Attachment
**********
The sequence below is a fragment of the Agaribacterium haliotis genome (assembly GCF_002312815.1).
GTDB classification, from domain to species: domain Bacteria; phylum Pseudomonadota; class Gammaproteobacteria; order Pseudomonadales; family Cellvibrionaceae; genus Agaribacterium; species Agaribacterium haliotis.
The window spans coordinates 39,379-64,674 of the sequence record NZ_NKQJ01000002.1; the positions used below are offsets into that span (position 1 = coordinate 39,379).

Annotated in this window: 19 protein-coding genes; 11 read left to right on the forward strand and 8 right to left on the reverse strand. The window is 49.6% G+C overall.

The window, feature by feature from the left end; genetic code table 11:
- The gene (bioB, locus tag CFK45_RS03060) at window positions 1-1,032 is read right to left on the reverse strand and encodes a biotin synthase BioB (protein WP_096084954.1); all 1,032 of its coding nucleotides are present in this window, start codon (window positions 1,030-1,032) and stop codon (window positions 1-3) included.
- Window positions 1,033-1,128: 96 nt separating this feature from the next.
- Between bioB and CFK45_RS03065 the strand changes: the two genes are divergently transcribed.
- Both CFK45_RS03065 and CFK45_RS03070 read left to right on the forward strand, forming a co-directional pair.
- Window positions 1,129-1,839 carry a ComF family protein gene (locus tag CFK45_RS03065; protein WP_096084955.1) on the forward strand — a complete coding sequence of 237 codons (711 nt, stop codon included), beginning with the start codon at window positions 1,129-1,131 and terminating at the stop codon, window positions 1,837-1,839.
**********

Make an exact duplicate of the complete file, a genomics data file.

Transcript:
The sequence below is a fragment of the Agaribacterium haliotis genome (assembly GCF_002312815.1).
GTDB classification, from domain to species: domain Bacteria; phylum Pseudomonadota; class Gammaproteobacteria; order Pseudomonadales; family Cellvibrionaceae; genus Agaribacterium; species Agaribacterium haliotis.
The window spans coordinates 39,379-64,674 of the sequence record NZ_NKQJ01000002.1; the positions used below are offsets into that span (position 1 = coordinate 39,379).

Annotated in this window: 19 protein-coding genes; 11 read left to right on the forward strand and 8 right to left on the reverse strand. The window is 49.6% G+C overall.

The window, feature by feature from the left end; genetic code table 11:
- The gene (bioB, locus tag CFK45_RS03060) at window positions 1-1,032 is read right to left on the reverse strand and encodes a biotin synthase BioB (protein WP_096084954.1); all 1,032 of its coding nucleotides are present in this window, start codon (window positions 1,030-1,032) and stop codon (window positions 1-3) included.
- Window positions 1,033-1,128: 96 nt separating this feature from the next.
- Between bioB and CFK45_RS03065 the strand changes: the two genes are divergently transcribed.
- Both CFK45_RS03065 and CFK45_RS03070 read left to right on the forward strand, forming a co-directional pair.
- Window positions 1,129-1,839 carry a ComF family protein gene (locus tag CFK45_RS03065; protein WP_096084955.1) on the forward strand — a complete coding sequence of 237 codons (711 nt, stop codon included), beginning with the start codon at window positions 1,129-1,131 and terminating at the stop codon, window positions 1,837-1,839.